Homocystinuria is a genetic disorder that affects the metabolism of the amino acid methionine. Amino acids are the building blocks of life.
Homocystinuria is inherited in families as an autosomal recessive trait. This means that the child must inherit a non-working copy of the gene from each parent to be seriously affected.
Homocystinuria has several features in common with Marfan syndrome, including skeletal and eye changes.
Newborn infants appear healthy. Early symptoms, if present, are not obvious.
Symptoms may occur as mildly delayed development or failure to thrive. Increasing visual problems may lead to diagnosis of this condition.
Other symptoms include:
- Chest deformities (pectus carinatum, pectus excavatum)
- Flush across the cheeks
- High arches of the feet
- Intellectual disability
- Knock knees
- Long limbs
- Mental disorders
- Spidery fingers (arachnodactyly)
- Tall, thin build
Exams and Tests
The health care provider may notice that the child is tall and thin.
Other signs include:
- Curved spine (scoliosis)
- Deformity of the chest
- Dislocated lens of the eye
If there is poor or double vision, an eye doctor (ophthalmologist) will perform a dilated eye exam to look for dislocation of the lens or nearsightedness.
There may be a history of blood clots. Intellectual disability or mental illness is also possible.
Tests that may be ordered include any of the following:
- Amino acid screen of blood and urine
- Genetic testing
- Homocysteine level
- Liver biopsy and enzyme assay
- Skeletal x-ray
- Skin biopsy with a fibroblast culture
- Standard ophthalmic exam
There is no cure for homocystinuria. About half of people with the disease respond to vitamin B6 (also known as pyridoxine).
Those who do respond will need to take vitamin B6, B9 (folate), and B12 supplements for the rest of their lives. Those who do not respond to supplements will need to eat a low-methionine diet. Most will need to be treated with trimethylglycine (a medicine also known as betaine).
Neither a low-methionine diet nor medicine will improve existing intellectual disability. Medicine and diet should be closely monitored by a doctor who has experience treating homocystinuria.
More information and support for people with homocystinuria and their families can be found at:
- National Organization for Rare Disorders -- rarediseases.org/rare-diseases/homocystinuria-due-to-cystathionine-beta-synthase-deficiency/
- HCU Network America -- hcunetworkamerica.org
Although no cure exists for homocystinuria, vitamin B therapy can help about half of people affected by the condition.
If the diagnosis is made in childhood, starting a low-methionine diet quickly may prevent some intellectual disability and other complications of the disease. For this reason, some states screen for homocystinuria in all newborns.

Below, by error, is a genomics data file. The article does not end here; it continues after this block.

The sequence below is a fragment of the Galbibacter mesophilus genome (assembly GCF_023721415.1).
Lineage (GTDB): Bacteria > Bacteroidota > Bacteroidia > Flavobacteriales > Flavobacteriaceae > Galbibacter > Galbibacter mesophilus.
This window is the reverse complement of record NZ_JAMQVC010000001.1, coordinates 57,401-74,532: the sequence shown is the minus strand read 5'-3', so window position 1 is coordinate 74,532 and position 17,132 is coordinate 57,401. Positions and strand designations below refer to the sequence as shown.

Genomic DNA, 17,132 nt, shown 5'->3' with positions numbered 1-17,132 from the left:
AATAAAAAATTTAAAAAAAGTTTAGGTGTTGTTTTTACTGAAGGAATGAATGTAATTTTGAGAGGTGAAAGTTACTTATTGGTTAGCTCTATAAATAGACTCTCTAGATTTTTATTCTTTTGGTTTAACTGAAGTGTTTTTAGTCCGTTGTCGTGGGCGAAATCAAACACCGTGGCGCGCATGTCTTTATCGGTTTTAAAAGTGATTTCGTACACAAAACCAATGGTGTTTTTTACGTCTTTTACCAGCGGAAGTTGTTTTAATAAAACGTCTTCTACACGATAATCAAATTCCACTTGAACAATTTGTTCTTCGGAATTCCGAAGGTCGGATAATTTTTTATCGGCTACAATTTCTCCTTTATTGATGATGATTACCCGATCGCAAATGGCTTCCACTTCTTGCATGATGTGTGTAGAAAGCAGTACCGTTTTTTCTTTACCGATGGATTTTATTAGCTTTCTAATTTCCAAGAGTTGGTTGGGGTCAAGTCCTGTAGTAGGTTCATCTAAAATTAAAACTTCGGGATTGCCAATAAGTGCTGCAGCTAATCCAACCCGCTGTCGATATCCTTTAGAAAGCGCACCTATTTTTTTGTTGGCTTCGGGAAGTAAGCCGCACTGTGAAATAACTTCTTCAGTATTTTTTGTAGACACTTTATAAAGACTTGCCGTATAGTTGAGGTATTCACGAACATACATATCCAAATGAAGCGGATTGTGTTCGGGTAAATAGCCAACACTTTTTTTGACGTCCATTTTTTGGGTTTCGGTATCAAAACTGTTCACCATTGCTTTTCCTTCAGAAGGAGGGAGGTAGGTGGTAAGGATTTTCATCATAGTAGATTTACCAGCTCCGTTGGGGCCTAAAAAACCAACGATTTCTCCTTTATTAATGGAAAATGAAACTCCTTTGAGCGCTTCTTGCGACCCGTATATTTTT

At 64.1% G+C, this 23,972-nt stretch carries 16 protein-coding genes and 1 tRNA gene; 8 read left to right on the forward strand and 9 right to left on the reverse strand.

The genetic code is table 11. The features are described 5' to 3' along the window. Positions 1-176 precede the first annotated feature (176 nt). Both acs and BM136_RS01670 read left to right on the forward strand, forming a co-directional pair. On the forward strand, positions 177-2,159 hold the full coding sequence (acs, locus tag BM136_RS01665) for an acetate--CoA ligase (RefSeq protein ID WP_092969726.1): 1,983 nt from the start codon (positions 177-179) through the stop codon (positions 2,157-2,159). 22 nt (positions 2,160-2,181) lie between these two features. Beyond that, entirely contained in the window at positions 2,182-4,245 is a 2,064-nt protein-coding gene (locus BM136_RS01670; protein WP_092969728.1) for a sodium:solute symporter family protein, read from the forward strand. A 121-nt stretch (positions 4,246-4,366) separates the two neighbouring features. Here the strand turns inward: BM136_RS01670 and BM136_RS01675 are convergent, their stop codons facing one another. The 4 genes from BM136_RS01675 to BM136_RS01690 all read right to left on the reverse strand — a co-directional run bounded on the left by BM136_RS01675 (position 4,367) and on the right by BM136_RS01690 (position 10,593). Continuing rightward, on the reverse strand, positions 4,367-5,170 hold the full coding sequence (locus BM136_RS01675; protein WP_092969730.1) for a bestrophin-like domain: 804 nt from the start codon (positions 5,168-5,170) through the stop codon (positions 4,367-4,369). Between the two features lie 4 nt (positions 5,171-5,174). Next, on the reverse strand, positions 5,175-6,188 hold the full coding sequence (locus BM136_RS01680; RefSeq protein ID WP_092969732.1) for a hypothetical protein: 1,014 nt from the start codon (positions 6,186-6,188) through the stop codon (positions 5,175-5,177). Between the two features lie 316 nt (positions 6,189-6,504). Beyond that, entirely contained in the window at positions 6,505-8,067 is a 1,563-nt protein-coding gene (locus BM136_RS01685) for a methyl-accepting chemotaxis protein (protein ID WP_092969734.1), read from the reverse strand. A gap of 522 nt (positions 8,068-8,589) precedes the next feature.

People whose blood homocysteine levels continue to rise are at increased risk for blood clots. Clots can cause serious medical problems and shorten lifespan.
Most serious complications occur due to blood clots. These episodes can be life threatening.
Dislocated lenses of the eyes can seriously damage vision. Lens replacement surgery may be needed.
Intellectual disability is a serious outcome of the disease. But, it can be reduced if diagnosed early.
When to Contact a Medical Professional
Contact your provider if you or a family member shows symptoms of this disorder, especially if you have a family history of homocystinuria.
Genetic counseling is recommended for people with a family history of homocystinuria who want to have children. Prenatal diagnosis of homocystinuria is available. This involves culturing amniotic cells or chorionic villi to test for cystathionine synthase (the enzyme that is missing in homocystinuria).
If there are known gene defects in the parents or family, samples from chorionic villus sampling or amniocentesis can be used to test for these defects.
Cystathionine beta-synthase deficiency; CBS deficiency; HCY
Schiff M, Blom H. Homocystinuria and hyperhomocysteinemia. In: Goldman L, Schafer AI, eds. Goldman-Cecil Medicine. 26th ed. Philadelphia, PA: Elsevier; 2020:chap 198.
Shchelochkov OA, Venditti CP. Methionine. In: Kliegman RM, St. Geme JW, Blum NJ, Shah SS, Tasker RC, Wilson KM, eds. Nelson Textbook of Pediatrics. 21st ed. Philadelphia, PA: Elsevier; 2020:chap 103.3.
Review Date 11/1/2021
Updated by: Anna C. Edens Hurst, MD, MS, Associate Professor in Medical Genetics, The University of Alabama at Birmingham, Birmingham, AL. Review provided by VeriMed Healthcare Network. Also reviewed by David Zieve, MD, MHA, Medical Director, Brenda Conaway, Editorial Director, and the A.D.A.M. Editorial team.